Domestic shares were especially strong, having lagged global markets for much of 2023. Listed property and healthcare stocks staged a thumping recovery during the month, closely followed by materials (including resources) as iron ore climbed above USD 140/t. Small caps also had a strong month, with some investors adding to positions based on attractive relative valuations. Energy was the weakest performing sector, but still finished well in the black. Developed market shares rallied strongly, but the rise of the Australian dollar took the polish off returns for domestic investors. Emerging market equities underperformed their developed market peers as China continued to pose vexing questions around the structural headwinds facing its economy.

Bond markets rallied as risk-free rates moved back to levels last seen in July 2023 on hopes that global central banks would begin to cut rates in the first half of 2024. Credit markets were also strong, but different regions experienced widely varying spread outcomes due to idiosyncratic factors. The US 10-year Treasury reached 3.8% late in the month, while the yield for the domestic 10-year bond moved to as low as 3.9%. As recently as October, these instruments were yielding as much as 5%. By month’s end, money markets were positioning for six interest rate cuts in the US over the next twelve months.

Of note was the resurgence of crypto returns, with Bitcoin adding more than 13% in December in anticipation of the approval of an exchange-traded fund investing directly in the biggest token.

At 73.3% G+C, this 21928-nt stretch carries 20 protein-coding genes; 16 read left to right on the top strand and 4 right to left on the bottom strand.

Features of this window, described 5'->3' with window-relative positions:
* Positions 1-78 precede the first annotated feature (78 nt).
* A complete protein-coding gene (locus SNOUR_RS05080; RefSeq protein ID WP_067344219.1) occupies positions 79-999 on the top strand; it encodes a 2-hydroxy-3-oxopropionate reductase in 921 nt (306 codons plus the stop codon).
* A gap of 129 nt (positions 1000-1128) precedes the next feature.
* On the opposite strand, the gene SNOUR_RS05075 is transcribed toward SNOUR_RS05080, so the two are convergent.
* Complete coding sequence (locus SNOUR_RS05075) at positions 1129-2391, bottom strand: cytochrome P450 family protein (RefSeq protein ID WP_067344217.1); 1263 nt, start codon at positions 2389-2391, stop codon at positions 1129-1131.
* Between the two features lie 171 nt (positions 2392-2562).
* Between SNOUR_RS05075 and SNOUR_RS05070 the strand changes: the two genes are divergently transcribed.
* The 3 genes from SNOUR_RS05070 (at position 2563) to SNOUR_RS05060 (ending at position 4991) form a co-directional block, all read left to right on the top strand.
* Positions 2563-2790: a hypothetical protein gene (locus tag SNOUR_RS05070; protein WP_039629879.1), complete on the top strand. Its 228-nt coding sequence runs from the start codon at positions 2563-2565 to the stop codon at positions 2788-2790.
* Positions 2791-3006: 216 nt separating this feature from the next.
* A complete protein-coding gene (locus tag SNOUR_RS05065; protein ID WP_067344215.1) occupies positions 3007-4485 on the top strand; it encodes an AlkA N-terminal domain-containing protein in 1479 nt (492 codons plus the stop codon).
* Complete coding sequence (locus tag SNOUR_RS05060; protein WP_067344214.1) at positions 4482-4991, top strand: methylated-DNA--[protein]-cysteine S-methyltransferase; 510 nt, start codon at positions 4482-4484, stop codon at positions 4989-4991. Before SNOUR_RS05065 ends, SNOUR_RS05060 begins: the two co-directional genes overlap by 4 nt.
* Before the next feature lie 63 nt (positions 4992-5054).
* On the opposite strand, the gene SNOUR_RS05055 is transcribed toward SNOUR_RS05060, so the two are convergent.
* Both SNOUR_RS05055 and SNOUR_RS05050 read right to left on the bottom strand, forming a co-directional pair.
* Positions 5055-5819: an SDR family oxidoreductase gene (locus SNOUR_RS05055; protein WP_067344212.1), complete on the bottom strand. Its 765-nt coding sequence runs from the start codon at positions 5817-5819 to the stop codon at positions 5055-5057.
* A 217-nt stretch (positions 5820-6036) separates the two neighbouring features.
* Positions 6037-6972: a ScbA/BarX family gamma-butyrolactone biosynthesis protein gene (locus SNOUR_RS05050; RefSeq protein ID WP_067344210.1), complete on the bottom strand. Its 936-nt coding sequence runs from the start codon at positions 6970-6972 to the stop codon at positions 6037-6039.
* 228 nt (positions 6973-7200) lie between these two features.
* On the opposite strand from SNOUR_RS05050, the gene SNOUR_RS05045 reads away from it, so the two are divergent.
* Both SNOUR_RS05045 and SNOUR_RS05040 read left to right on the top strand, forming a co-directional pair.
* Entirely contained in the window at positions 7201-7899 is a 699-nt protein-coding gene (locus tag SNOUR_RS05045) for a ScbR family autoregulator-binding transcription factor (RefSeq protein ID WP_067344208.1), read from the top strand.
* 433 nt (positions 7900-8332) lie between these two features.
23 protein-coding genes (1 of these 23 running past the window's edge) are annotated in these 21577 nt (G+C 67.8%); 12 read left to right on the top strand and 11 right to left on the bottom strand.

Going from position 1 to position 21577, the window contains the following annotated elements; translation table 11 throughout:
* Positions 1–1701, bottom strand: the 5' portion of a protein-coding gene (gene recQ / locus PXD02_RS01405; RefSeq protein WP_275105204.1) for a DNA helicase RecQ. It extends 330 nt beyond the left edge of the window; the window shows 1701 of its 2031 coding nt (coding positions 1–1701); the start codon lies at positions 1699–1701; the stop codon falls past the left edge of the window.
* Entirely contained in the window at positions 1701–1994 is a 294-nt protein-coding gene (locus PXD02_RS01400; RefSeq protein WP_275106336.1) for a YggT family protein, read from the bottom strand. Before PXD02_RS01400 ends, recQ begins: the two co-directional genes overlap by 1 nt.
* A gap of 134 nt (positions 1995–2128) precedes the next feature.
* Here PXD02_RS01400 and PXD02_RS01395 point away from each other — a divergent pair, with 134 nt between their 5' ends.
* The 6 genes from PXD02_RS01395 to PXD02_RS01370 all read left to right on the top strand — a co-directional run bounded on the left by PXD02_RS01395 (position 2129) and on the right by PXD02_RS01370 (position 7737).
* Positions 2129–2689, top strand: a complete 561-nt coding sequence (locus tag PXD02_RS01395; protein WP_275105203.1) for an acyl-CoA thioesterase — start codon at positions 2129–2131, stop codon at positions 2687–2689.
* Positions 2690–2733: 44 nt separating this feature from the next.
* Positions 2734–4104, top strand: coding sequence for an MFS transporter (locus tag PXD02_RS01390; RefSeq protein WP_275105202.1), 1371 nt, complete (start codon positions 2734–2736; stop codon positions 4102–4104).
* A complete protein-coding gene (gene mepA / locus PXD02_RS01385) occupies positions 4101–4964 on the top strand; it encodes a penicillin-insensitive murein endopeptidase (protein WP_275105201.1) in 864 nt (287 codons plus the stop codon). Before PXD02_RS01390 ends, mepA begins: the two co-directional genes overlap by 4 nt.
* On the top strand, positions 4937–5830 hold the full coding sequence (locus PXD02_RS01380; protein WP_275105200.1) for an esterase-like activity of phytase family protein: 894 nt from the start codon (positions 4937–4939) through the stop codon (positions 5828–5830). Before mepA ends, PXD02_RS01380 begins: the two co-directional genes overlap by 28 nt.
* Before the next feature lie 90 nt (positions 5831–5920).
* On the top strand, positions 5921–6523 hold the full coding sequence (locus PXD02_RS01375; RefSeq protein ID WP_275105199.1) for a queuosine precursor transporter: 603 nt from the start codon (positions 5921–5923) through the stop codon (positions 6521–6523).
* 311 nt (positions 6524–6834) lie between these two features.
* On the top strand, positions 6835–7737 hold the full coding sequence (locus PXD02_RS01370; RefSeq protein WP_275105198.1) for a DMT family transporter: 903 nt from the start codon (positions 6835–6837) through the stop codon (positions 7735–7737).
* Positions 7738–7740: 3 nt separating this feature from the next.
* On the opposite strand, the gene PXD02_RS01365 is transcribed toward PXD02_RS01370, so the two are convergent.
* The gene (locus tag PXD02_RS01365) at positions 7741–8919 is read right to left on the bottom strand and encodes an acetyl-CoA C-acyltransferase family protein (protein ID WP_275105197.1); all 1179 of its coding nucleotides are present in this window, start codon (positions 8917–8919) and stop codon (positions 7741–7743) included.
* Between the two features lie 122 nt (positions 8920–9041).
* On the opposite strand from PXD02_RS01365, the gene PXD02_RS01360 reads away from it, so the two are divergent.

Economic Commentary

On the economic front, the disinflation narrative gained further momentum during the month. The US headline CPI for November slowed to 3.1% from a year ago. Falling energy prices were the main driver. Excluding volatile food and energy prices, the core CPI was up 4% from a year ago. Both numbers were in line with estimates and had little change from October. Shelter prices, which comprise about one-third of the CPI weighting, were up 6.5% on a 12-month basis, having peaked in early 2023. The December Fed meeting again kept rates on hold, but committee members now expected three rate cuts in 2024. That’s less than what the market had been pricing, but more aggressive than what officials had previously indicated. The committee’s “dot plot” of individual members’ expectations indicates another four cuts in 2025.

In Australia, the September quarter GDP numbers confirmed that a per capita recession was persisting and that the high cost of living was eating into household savings. The Australian economy expanded by 0.2% during the quarter, below market forecasts, as household consumption stalled and net trade detracted from growth. The household savings ratio dropped to 1.1%, the lowest since 2007. Meanwhile, government spending rose more quickly, preventing an overall weaker result. The unemployment rate increased to 3.9% in November 2023, while monthly inflation data pointed to slower price increases late in the year.

Elsewhere, the UK growth rate came in below consensus for October, while the German economy contracted by 0.4% year-on-year in the third quarter of 2023. Finally, in China, retail sales expanded by 10.1% year-on-year in November 2023, but below the market consensus estimate of 12.5%. Meanwhile, property prices in China posted a fifth consecutive month of decline in November, despite Beijing having issued a series of measures to boost demand.